6.4 Experiments with Character-Based Word Representations

In order to isolate the improvements provided by the LSTM encodings of characters described in Section 4.2, we run the stack LSTM parser in the following configurations:

  • • 

    Words: words only, as in Section 4.1 (but without POS tags)

  • • 

    Chars: character-based representations of words with bidirectional LSTMs, as in Section 4.2 (but without POS tags)

  • • 

    Words + POS: words and POS tags (Section 4.1)

  • • 

    Chars + POS: character-based representations of words with bidirectional LSTMs plus POS tags (Section 4.2)

  • • 

    Words + POS + Morph: words, POS tags and morphological tags (Section 4.1)

  • • 

    Chars + POS + Morph: character-based representations of words with bidirectional LSTMs plus POS tags and morphological tags (Section 4.2)

None of the experimental configurations include pretrained word-embeddings or any additional data resources. All experiments include swap transition, meaning that nonprojective trees could be produced in any language. Finally, in addition to the dimensionality described in Section 6.1, the character-based representations of words have 100 dimensions.

6.4.1 Results and Discussion

Tables 2 and 3 show the results of the parsers for the development sets and the final test sets, respectively. Most notable are improvements for agglutinative languages—Basque, Hungarian, Korean, and Turkish—both when POS tags are included and when they are not. Consistently, across all languages, Chars outperforms Words, suggesting that the character-level LSTMs are learning representations that capture similar information to parts of speech. On average, Chars is on par with Words + POS, and the best average of labeled attachment scores is achieved with Chars + POS.

Table 2 

Unlabeled attachment scores (top) and labeled attachment scores (bottom) on the development sets (not a standard development set for Turkish). In each table, the first two columns show the results of the parser with word lookup (Words) vs. character-based (Chars) representations. Boldface shows the better result comparing Words vs. Chars, comparing Words + POS vs. Chars + POS, and comparing Words + POS + Morph vs. Chars + POS + Morph.

UAS:
LanguageWordsCharsWords + POSChars + POSWords + POS + MorphChars + POS + Morph
Arabic 86.14 87.20 87.44 87.07 87.35 86.78 
Basque 78.42 84.97 83.49 85.58 87.20 86.90 
French 84.84 86.21 87.00 86.33 87.19 86.57 
German 88.14 90.94 91.16 91.23 91.44 91.45 
Hebrew 79.73 79.92 81.99 80.76 82.10 80.69 
Hungarian 72.38 80.16 78.47 80.85 80.29 80.55 
Korean 78.98 88.98 87.36 89.14 87.48 89.04 
Polish 73.29 85.69 89.32 88.54 90.34 89.36 
Swedish 73.44 75.03 80.02 78.85 80.14 79.79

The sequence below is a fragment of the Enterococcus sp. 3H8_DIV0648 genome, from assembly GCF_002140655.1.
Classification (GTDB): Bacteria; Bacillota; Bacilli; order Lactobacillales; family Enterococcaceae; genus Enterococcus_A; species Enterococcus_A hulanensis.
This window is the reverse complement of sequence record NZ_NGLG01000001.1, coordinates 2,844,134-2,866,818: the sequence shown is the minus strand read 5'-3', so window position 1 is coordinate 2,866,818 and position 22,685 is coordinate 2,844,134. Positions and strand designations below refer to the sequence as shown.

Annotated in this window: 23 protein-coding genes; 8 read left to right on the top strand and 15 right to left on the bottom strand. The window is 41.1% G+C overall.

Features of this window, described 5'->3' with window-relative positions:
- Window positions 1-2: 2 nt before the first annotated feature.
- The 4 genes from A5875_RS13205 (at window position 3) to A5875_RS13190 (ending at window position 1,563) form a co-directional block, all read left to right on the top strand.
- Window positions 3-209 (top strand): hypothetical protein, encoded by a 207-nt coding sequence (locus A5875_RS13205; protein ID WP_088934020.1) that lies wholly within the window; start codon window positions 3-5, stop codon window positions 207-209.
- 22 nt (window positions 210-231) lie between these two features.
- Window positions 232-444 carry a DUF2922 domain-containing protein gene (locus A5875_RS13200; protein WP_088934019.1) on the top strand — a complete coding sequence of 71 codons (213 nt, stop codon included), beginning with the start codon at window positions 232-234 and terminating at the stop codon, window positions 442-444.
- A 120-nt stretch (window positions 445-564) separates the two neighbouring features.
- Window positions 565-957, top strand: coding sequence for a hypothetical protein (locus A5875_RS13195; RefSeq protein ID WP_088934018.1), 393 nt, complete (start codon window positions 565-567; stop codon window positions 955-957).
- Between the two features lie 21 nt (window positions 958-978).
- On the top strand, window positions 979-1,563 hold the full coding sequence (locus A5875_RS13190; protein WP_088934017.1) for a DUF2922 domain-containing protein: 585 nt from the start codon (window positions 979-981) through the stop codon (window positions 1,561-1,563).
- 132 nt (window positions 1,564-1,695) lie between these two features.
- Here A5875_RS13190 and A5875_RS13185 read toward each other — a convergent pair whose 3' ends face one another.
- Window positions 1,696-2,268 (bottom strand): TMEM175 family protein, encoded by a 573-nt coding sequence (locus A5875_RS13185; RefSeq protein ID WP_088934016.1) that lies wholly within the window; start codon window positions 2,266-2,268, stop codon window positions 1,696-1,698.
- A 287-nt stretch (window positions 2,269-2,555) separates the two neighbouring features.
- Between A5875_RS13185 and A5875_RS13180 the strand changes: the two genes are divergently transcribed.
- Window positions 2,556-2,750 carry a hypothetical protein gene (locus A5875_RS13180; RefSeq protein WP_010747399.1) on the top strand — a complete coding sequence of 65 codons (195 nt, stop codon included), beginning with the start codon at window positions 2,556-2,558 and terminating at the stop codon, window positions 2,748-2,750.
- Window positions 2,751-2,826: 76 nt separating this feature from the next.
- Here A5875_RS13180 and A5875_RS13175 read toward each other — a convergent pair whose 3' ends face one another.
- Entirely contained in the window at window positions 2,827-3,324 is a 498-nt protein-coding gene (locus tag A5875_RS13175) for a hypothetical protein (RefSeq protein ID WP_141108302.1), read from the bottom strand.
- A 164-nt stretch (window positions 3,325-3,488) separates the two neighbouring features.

Turkish 71.10 74.91 77.13 77.96 79.28 79.18 
Chinese 79.43 80.36 85.98 85.81 – – 
English 91.64 91.98 92.94 92.49 – – 
 
Average 79.79 83.86 85.19 85.38 – – 
LAS:
LanguageWordsCharsWords + POSChars + POSWords + POS + MorphChars + POS + Morph
Arabic 82.73 84.34 84.81 84.36 84.71 83.95 
Basque 67.08 78.22 74.31 79.52 81.50 80.85 
French 80.32 81.70 82.71 81.51 82.68 82.12 
German 85.36 88.68 89.04 88.83 89.42 89.31 
Hebrew 69.42 70.58 74.11 72.18 73.98 72.37 
Hungarian 62.14 75.61 69.50 76.16 75.55 75.85 
Korean 67.48 86.80 83.80 86.88 83.78 86.92 
Polish 65.13 78.23 81.84 80.97 84.62 82.89 
Swedish 64.77 66.74 72.09 69.88 73.13 70.87 
Turkish 53.98 62.91 62.30 62.87 71.42 71.05 
Chinese 75.64 77.06 84.36 84.10 – – 
English 88.60 89.58 90.63 90.08 – – 
 
Average 71.89 78.37 79.13 79.78 – – 
UAS:
LanguageWordsCharsWords + POSChars + POSWords + POS + MorphChars + POS + Morph
Arabic 86.14 87.20 87.44 87.07 87.35 86.78 
Basque 78.42 84.97 83.49 85.58 87.20 86.90 
French 84.84 86.21 87.00 86.33 87.19 86.57 
German 88.14 90.94 91.16 91.23 91.44 91.45 
Hebrew 79.73 79.92 81.99 80.76 82.10 80.69 
Hungarian 72.38 80.16 78.47 80.85 80.29 80.55 
Korean 78.98 88.98 87.36 89.14 87.48 89.04 
Polish 73.29 85.69 89.32 88.54 90.34 89.36 
Swedish 73.44 75.03 80.02 78.85 80.14 79.79 
Turkish 71.10 74.91 77.13 77.96 79.28 79.18 
Chinese 79.43 80.36 85.98 85.81 – – 
English 91.64 91.98 92.94 92.49 – – 
 
Average 79.79 83.86 85.19 85.38 – – 
LAS:
LanguageWordsCharsWords + POSChars + POSWords + POS + MorphChars + POS + Morph
Arabic 82.73 84.34 84.81 84.36 84.71 83.95 
Basque 67.08 78.22 74.31 79.52 81.50 80.85 
French 80.32 81.70 82.71 81.51 82.68 82.12 
German 85.36 88.68 89.04 88.83 89.42 89.31 
Hebrew 69.42 70.58 74.11 72.18 73.98 72.37 
Hungarian 62.14 75.61 69.50 76.16 75.55 75.85 
Korean 67.48 86.80 83.80 86.88 83.78 86.92 
Polish 65.13 78.23 81.84 80.97 84.62 82.89 
Swedish 64.77 66.74 72.09 69.88 73.13 70.87 
Turkish 53.98 62.91 62.30 62.87 71.42 71.05 
Chinese 75.64 77.06 84.36 84.10 – – 
English 88.60 89.58 90.63 90.08 – – 
 
Average 71.89 78.37 79.13 79.78 – – 
Table 3 

Unlabeled attachment scores (top) and labeled attachment scores (bottom) on the test sets. In each table, the first two columns show the results of the parser with word lookup (Words) vs. character-based (Chars) representations. Boldface shows the better result comparing Words vs. Chars, comparing Words + POS vs. Chars + POS, and comparing Words + POS + Morph vs. Chars + POS + Morph.

UAS:
LanguageWordsCharsWords + POSChars + POSWords + POS + MorphChars + POS + Morph
Arabic 85.21 86.08 86.05 86.07 86.35 85.79 
Basque 77.06 85.19 82.92 85.22 86.87 86.02 
French 83.74 85.34 86.15 85.78 86.81 86.21 
German 82.75 86.80 87.33 87.26 87.40 87.48 
Hebrew 77.62 79.93 80.68 80.17 81.36 79.83 
Hungarian 72.78 80.35 78.64 80.92 81.07 81.06 
Korean 78.70 88.39 86.85 88.30 86.84 88.24 
Polish 72.01 83.44 87.06 85.97 88.93 88.44